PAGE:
Sunday, 13 November 2016

Trump in Context: a Short History of Populism

by Simon Lemieux


Some months ago in the relatively small world of A Level Politics a furor broke out over the content of the new syllabus. Political ideologies had to be included in all the new courses, but which ones? Liberalism, conservatism and socialism were obvious ‘must haves’, but what about feminism shrieked some, nationalism bellowed others and even the corpse of Marxism looked likely to be brought back to life on the third day. Yet no one to my knowledge mentioned populism; a few months are truly an eternity in politics. Post Brexit and post Trump, both described as victories for populism.

What exactly do we mean when we speak of populism? The rest of this article will seek to offer some answers, not least in the light of the seismic events of the Brexit vote and Trump’s emphatic win in the US presidential election: emphatic in terms of the Electoral College that is – the popular vote showed him to be, well, slightly less popular. Corbyn’s victory (twice) and the insurgent advance of Bernie Sanders also have strong tones of populism, showing its radical left side. So what then is this political creed of the current hour? What comprises its chief characteristics?

Peasants' Revolt, 1381
Populism is fundamentally different from most other political ideologies. Arguably it is not an ideology or a set of clear ideas and political principles but rather a collection of emotions. Populism as intimated above is neither inherently left or right wing in the conventional sense. It is rather the politics of anger, of self-identified indignation. It is a rage against the political machine of the day. It is against the Brussels gravy train, the Washington insiders, the machinations of Wall St, the slick well-oiled New Labour project that is the preserve of the chattering classes. Go back a few centuries and we see aspects of it in the original Peasants' Revolt of 1381 led by Wat Tyler: anger at heavy taxes due to expensive overseas wars (against the French naturally), an institution (the Church) that had become focused on money not ministry, and finally anger at the landlord class who it was feared, would bring back feudalism: zero hours contracts plus, plus. Fast forward 150 or so years, and we encounter another popular revolt, the Pilgrimage of Grace: essentially a reaction against the destruction of smaller monasteries by Henry VIII misled by ill-informed, grasping, mendacious advisers. Unwelcome change, unwanted innovation, and led by Robert Aske a lawyer, organiser and effective orator. This was a popular rising from the remoter, left- behind parts of the kingdom against a largely London–based elite. Populism then, is in part a collection of emotions, of anger and frustration directed against an elite seen as self-serving and out of touch.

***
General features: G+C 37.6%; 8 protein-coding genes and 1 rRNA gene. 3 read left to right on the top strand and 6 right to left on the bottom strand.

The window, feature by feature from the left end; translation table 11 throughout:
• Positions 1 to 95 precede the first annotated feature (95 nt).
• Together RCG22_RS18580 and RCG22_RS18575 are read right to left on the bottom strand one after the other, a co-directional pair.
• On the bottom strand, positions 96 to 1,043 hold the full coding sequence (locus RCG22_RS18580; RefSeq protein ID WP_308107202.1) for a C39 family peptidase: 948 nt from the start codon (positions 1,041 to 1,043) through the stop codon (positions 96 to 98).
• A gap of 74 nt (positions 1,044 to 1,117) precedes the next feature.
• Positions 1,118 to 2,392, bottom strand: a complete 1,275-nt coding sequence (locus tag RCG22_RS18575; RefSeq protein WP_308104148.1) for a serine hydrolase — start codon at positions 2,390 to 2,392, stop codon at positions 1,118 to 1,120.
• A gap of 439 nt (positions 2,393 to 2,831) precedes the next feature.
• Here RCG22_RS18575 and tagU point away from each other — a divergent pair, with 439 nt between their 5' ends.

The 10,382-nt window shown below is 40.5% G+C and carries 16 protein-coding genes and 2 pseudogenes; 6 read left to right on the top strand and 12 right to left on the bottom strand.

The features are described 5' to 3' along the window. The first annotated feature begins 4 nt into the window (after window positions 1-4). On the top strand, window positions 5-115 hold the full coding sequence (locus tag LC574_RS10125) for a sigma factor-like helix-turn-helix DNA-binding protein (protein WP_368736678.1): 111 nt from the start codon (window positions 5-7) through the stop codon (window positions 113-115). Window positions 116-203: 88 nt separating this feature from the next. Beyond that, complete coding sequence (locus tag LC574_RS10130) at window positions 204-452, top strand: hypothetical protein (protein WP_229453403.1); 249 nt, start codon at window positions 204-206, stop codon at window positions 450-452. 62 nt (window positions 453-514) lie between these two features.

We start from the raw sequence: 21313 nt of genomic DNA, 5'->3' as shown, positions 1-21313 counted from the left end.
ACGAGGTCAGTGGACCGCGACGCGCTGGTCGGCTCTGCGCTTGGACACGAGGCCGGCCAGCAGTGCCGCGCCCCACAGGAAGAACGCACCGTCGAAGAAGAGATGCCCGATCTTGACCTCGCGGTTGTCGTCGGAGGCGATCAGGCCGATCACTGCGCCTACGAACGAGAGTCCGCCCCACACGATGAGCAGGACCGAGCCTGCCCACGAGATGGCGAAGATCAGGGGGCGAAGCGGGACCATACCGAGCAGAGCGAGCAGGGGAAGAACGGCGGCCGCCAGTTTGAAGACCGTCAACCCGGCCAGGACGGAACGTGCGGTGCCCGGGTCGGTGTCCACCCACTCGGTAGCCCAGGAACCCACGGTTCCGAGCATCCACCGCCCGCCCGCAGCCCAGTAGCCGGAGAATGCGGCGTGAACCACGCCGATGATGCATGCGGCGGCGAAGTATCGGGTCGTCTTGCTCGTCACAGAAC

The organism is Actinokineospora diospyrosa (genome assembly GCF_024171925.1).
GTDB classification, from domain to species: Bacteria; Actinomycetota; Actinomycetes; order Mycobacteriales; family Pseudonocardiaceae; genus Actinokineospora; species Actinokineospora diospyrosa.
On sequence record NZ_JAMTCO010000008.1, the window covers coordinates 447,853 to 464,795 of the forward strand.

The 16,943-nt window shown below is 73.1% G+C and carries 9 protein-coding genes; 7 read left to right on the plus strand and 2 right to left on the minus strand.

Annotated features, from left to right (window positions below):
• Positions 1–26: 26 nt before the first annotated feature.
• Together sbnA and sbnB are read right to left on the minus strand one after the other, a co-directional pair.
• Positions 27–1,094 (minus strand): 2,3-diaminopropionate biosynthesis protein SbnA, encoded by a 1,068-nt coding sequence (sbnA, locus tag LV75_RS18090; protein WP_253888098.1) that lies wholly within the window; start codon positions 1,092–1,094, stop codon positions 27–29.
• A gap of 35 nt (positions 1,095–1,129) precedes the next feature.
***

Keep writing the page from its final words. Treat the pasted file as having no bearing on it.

Yet populism is also nostalgic, it harks back to better days: when the USA not China made things, when Parliament was truly sovereign and when the social order was ordered justly and fairly. It is born out of a reaction to change that is unwelcome and unnecessary yet also reversible. The swamp can be drained, America will be great again, the king rid of his evil counsellors. The present is seen as a nightmare, but like all such nocturnal journeys, the bad dream will end, and the American Dream (or its national equivalent) will be reconstructed. The past was better, and if not quite a Garden of Eden, at least a little bit of paradise. To embrace populism is not to journey into a brave new world but to escape from one. The destination is reassuring and familiar if only from the story books and a romanticised historical narrative.


Populism also requires orators, those charismatic individuals who articulate on behalf of the dispossessed. Such men (and it is largely men, though perhaps Eva Peron counts, and Marine Le Pen too?) shout and rabble rouse, they have slogans and easy sound bites and simple policies: build a wall, extreme vetting and rip up the treaties – of Rome and of NAFTA. There is no subtlety or compromise: these are true believers, the prophets promising to guide us back to the Promised Land, to restore Eden and to make the trains run on time – state owned of course. The irony is that these anti-establishment leaders are frequently from that self-same establishment. Did Trump ever live off food stamps or Corbyn attend an inner-city comprehensive school? No, but they understand those who do, not like the rest of the inner circle. Populism breeds demagogues, so too does fascism and many varieties of Marxist-Leninism but in those cases, the ideas are about creating new utopias: racially pure or class-free. Populism looks back for its inspiration to a golden age. Their leaders are political alchemists not pragmatists and modernisers.